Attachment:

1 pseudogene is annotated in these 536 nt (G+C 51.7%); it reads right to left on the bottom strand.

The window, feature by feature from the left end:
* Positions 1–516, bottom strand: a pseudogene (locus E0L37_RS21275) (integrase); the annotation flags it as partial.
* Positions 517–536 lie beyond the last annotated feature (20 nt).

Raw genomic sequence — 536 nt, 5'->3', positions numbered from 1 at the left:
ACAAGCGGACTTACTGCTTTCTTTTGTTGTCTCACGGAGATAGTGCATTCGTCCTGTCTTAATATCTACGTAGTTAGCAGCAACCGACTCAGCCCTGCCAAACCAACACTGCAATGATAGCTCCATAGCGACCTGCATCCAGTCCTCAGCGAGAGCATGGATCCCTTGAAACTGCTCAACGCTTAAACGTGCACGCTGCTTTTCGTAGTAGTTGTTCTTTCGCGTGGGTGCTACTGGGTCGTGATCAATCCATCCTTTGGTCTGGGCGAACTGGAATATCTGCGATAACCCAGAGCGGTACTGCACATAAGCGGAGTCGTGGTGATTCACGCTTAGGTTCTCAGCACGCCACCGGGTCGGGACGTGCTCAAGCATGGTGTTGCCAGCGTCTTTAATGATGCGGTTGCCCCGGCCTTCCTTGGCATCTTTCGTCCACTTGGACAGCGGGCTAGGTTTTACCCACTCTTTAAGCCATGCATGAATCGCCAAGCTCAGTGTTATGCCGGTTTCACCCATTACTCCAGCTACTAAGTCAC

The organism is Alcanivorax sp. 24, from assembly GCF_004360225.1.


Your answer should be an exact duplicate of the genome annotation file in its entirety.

1 pseudogene is annotated in these 536 nt (G+C 51.7%); it reads right to left on the bottom strand.

The window, feature by feature from the left end:
* Positions 1–516, bottom strand: a pseudogene (locus E0L37_RS21275) (integrase); the annotation flags it as partial.
* Positions 517–536 lie beyond the last annotated feature (20 nt).

Raw genomic sequence — 536 nt, 5'->3', positions numbered from 1 at the left:
ACAAGCGGACTTACTGCTTTCTTTTGTTGTCTCACGGAGATAGTGCATTCGTCCTGTCTTAATATCTACGTAGTTAGCAGCAACCGACTCAGCCCTGCCAAACCAACACTGCAATGATAGCTCCATAGCGACCTGCATCCAGTCCTCAGCGAGAGCATGGATCCCTTGAAACTGCTCAACGCTTAAACGTGCACGCTGCTTTTCGTAGTAGTTGTTCTTTCGCGTGGGTGCTACTGGGTCGTGATCAATCCATCCTTTGGTCTGGGCGAACTGGAATATCTGCGATAACCCAGAGCGGTACTGCACATAAGCGGAGTCGTGGTGATTCACGCTTAGGTTCTCAGCACGCCACCGGGTCGGGACGTGCTCAAGCATGGTGTTGCCAGCGTCTTTAATGATGCGGTTGCCCCGGCCTTCCTTGGCATCTTTCGTCCACTTGGACAGCGGGCTAGGTTTTACCCACTCTTTAAGCCATGCATGAATCGCCAAGCTCAGTGTTATGCCGGTTTCACCCATTACTCCAGCTACTAAGTCAC

The organism is Alcanivorax sp. 24, from assembly GCF_004360225.1.